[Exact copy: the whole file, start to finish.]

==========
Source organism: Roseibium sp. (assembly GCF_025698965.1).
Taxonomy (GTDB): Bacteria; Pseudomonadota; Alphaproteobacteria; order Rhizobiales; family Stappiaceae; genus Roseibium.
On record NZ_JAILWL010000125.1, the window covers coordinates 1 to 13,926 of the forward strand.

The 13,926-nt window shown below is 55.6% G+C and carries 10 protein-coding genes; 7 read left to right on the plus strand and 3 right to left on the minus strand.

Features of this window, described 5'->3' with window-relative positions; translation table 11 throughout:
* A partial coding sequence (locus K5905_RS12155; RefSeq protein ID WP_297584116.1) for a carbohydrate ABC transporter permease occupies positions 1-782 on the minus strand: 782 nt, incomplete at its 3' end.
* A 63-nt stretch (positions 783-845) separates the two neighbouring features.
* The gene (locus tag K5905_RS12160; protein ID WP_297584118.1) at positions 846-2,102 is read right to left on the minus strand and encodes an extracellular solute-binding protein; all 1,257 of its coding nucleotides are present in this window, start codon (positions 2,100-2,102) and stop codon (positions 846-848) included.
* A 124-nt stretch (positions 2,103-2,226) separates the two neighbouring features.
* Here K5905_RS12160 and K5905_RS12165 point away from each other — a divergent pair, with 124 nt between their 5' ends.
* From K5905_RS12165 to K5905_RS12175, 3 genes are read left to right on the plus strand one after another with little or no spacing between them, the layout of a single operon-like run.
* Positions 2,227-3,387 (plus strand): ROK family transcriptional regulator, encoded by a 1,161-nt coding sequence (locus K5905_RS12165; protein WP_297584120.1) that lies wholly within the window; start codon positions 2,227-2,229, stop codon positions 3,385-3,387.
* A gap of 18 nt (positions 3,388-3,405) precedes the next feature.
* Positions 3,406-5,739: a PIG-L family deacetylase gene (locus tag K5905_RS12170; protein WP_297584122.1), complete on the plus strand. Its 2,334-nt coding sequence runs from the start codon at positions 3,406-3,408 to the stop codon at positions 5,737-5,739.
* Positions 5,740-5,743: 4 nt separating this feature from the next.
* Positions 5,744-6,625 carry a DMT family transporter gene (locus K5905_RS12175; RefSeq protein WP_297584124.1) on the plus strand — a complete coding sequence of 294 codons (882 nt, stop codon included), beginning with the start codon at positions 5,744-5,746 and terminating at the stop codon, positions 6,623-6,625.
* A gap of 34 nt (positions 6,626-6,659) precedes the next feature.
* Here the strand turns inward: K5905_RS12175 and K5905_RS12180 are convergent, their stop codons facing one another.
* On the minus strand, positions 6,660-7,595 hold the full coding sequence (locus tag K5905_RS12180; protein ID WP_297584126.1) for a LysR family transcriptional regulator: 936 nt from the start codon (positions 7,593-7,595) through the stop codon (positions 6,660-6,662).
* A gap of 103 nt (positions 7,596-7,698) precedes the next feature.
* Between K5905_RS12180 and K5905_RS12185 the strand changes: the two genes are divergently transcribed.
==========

Source organism: Roseibium sp. (assembly GCF_025698965.1).
Taxonomy (GTDB): Bacteria; Pseudomonadota; Alphaproteobacteria; order Rhizobiales; family Stappiaceae; genus Roseibium.
On record NZ_JAILWL010000125.1, the window covers coordinates 1 to 13,926 of the forward strand.

The 13,926-nt window shown below is 55.6% G+C and carries 10 protein-coding genes; 7 read left to right on the plus strand and 3 right to left on the minus strand.

Features of this window, described 5'->3' with window-relative positions; translation table 11 throughout:
* A partial coding sequence (locus K5905_RS12155; RefSeq protein ID WP_297584116.1) for a carbohydrate ABC transporter permease occupies positions 1-782 on the minus strand: 782 nt, incomplete at its 3' end.
* A 63-nt stretch (positions 783-845) separates the two neighbouring features.
* The gene (locus tag K5905_RS12160; protein ID WP_297584118.1) at positions 846-2,102 is read right to left on the minus strand and encodes an extracellular solute-binding protein; all 1,257 of its coding nucleotides are present in this window, start codon (positions 2,100-2,102) and stop codon (positions 846-848) included.
* A 124-nt stretch (positions 2,103-2,226) separates the two neighbouring features.
* Here K5905_RS12160 and K5905_RS12165 point away from each other — a divergent pair, with 124 nt between their 5' ends.
* From K5905_RS12165 to K5905_RS12175, 3 genes are read left to right on the plus strand one after another with little or no spacing between them, the layout of a single operon-like run.
* Positions 2,227-3,387 (plus strand): ROK family transcriptional regulator, encoded by a 1,161-nt coding sequence (locus K5905_RS12165; protein WP_297584120.1) that lies wholly within the window; start codon positions 2,227-2,229, stop codon positions 3,385-3,387.
* A gap of 18 nt (positions 3,388-3,405) precedes the next feature.
* Positions 3,406-5,739: a PIG-L family deacetylase gene (locus tag K5905_RS12170; protein WP_297584122.1), complete on the plus strand. Its 2,334-nt coding sequence runs from the start codon at positions 3,406-3,408 to the stop codon at positions 5,737-5,739.
* Positions 5,740-5,743: 4 nt separating this feature from the next.
* Positions 5,744-6,625 carry a DMT family transporter gene (locus K5905_RS12175; RefSeq protein WP_297584124.1) on the plus strand — a complete coding sequence of 294 codons (882 nt, stop codon included), beginning with the start codon at positions 5,744-5,746 and terminating at the stop codon, positions 6,623-6,625.
* A gap of 34 nt (positions 6,626-6,659) precedes the next feature.
* Here the strand turns inward: K5905_RS12175 and K5905_RS12180 are convergent, their stop codons facing one another.
* On the minus strand, positions 6,660-7,595 hold the full coding sequence (locus tag K5905_RS12180; protein ID WP_297584126.1) for a LysR family transcriptional regulator: 936 nt from the start codon (positions 7,593-7,595) through the stop codon (positions 6,660-6,662).
* A gap of 103 nt (positions 7,596-7,698) precedes the next feature.
* Between K5905_RS12180 and K5905_RS12185 the strand changes: the two genes are divergently transcribed.